Unless you happen to work for a digital marketing agency, you may be under the impression that apps like Snapchat are only for personal use and don’t really have an application for marketing a brand.
Some marketing professionals are understandably still hesitant about the idea of a ‘private’ social networking platform, especially one where valuable content – which took time and effort to produce – simply disappears after 10 seconds. The platform used to be associated with a loyal but limited market of teens and young people, but the latest statistics suggest that Snapchat has well and truly gone mainstream, which could make it a very important digital marketing trend for brands to get on board with.
According to Snapchat CEO Evan Spiegel, the app’s users currently view over 8 billion videos a day. It has 100 million users compared to Facebook’s 1 billion, yet Snapchat is rivalling the platform with the same amount of video views – an impressive statistic indeed.
Here are just a few points to consider, from the mouths of digital marketing experts, when considering Snapchat as a viable marketing platform:
Digital marketers spend a good deal of their time trying to attract attention for their content and to stand out from their competitors. There is a lot of ‘noise’ on social media, making it a very crowded place in which to get noticed. Snapchat, meanwhile, is quite different. Industry analyst Rebecca Lieb, quoted in a Digital Arts Online article, makes the crucial point that content on Snapchat, due to the short-lived nature of the platform, simply demands attention. She explains:
“Messages on Snapchat demand to be looked at now and have an expiration date,”
“I think there’s an element of focus and concentration that Snapchat enjoys that other channels don’t.”
Real-time marketing, with Twitter as a crucial starting point of course, is incredibly important for brands wanting a sense of authenticity and a genuine tone of voice. The unpolished, spontaneous and ‘throwaway’ nature of Snapchat appeals to those who feel that platforms such as Twitter have become slaves to paid-for content. Carrot Creative’s Len Kendall explains to Digital Arts Online:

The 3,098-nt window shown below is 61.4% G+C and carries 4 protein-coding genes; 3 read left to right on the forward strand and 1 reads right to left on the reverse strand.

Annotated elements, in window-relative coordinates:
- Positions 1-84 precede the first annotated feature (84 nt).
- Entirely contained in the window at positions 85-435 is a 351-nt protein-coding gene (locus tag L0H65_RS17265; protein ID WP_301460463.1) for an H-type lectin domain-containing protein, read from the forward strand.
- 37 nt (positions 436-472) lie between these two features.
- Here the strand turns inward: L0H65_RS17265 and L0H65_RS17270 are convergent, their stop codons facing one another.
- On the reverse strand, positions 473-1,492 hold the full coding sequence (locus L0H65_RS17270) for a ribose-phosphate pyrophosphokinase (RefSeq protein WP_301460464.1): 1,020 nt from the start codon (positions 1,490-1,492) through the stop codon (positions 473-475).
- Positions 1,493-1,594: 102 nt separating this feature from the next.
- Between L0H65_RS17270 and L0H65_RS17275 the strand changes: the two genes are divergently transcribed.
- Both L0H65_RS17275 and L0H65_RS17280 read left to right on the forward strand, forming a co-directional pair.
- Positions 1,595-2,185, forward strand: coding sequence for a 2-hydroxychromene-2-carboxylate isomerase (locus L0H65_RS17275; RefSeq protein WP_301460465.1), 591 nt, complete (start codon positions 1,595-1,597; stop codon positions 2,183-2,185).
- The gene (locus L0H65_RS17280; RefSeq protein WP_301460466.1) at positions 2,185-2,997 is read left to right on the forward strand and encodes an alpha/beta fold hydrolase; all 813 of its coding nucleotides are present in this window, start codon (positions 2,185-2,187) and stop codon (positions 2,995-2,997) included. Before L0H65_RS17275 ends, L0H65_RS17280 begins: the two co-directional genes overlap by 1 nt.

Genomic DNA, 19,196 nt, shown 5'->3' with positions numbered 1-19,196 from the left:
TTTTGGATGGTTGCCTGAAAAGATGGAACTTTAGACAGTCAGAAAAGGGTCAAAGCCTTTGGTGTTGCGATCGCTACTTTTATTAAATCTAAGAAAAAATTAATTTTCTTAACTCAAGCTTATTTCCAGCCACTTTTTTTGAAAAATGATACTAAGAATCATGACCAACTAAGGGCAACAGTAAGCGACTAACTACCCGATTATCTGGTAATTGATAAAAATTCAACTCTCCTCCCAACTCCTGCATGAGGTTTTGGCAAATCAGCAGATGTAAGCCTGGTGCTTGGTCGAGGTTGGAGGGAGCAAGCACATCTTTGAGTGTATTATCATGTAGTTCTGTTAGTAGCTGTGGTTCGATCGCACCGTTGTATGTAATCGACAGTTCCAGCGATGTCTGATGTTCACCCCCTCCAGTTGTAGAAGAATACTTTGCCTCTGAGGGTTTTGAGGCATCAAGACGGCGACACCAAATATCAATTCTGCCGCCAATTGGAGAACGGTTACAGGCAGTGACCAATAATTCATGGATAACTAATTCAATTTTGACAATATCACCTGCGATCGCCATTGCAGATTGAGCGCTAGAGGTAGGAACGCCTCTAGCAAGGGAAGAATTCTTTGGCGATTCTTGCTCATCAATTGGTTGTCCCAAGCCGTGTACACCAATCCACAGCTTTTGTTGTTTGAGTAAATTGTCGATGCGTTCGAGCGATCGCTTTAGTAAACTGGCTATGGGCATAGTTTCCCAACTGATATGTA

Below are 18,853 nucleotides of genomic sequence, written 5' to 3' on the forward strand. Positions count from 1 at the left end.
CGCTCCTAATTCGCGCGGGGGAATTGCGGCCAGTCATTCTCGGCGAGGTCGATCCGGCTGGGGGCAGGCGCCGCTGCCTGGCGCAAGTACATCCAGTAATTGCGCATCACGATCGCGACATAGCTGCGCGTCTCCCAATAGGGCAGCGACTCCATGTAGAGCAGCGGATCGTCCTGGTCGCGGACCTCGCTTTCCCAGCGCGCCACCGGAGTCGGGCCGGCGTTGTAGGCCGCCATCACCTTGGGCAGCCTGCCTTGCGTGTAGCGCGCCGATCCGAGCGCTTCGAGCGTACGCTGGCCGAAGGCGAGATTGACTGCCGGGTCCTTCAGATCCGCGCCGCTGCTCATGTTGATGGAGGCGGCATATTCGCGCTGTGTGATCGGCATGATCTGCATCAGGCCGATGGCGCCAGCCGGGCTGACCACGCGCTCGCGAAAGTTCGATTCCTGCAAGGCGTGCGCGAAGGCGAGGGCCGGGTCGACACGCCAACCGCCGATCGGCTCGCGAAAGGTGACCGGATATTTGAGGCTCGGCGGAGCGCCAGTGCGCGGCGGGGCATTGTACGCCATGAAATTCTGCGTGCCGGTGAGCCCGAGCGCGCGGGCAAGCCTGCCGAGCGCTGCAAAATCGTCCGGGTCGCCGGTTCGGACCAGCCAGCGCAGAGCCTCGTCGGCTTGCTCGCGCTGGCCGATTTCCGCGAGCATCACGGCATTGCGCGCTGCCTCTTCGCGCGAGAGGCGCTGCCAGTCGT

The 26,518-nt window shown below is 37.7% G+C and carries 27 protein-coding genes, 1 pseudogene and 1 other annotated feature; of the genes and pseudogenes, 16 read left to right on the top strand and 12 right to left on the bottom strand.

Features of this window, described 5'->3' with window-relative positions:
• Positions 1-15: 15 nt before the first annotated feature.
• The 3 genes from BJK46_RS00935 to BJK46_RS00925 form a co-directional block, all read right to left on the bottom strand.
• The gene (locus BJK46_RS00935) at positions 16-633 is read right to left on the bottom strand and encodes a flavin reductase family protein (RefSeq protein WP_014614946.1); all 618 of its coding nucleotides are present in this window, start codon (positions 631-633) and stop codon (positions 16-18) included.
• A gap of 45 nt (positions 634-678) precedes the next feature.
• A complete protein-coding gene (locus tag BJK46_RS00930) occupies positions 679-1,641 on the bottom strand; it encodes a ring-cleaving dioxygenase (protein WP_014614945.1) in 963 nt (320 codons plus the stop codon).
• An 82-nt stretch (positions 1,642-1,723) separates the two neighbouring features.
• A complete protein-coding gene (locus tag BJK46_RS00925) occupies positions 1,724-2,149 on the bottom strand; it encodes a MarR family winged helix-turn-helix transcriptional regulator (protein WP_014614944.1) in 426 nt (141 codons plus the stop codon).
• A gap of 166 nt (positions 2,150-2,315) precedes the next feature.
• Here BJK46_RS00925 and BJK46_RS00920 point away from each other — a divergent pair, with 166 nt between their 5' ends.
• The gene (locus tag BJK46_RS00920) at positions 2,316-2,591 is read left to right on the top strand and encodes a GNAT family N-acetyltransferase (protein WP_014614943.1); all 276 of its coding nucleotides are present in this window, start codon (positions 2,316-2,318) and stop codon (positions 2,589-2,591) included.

“Snapchat’s community and user experience encourage in-the-moment content, not the typical highly polished and pre-planned marketing communication that most brands have adopted on social,”
“As a result, marketers have to move faster to capitalize on cultural events, but the benefit is a sense of authenticity that other more-developed networks are starting to lose.”
Of course, Snapchat poses challenges for digital marketers that other platforms don’t. For example, it can be very tricky to track and analyse user engagement with Snapchat content, although blogs such as SumAll offer very useful advice on doing just that. Those in charge of marketing budgets also find it very difficult to invest in campaigns involving Snapchat, as they fear that its content costs time and money to create but is gone all too soon. Understanding the return on investment of apps like Snapchat does require a change in thinking about digital marketing, but it may not actually be cost-effective for all brands.
Have you tried using Snapchat to market your brand – if so, how successful has it proved to be? Please feel free to share your thoughts.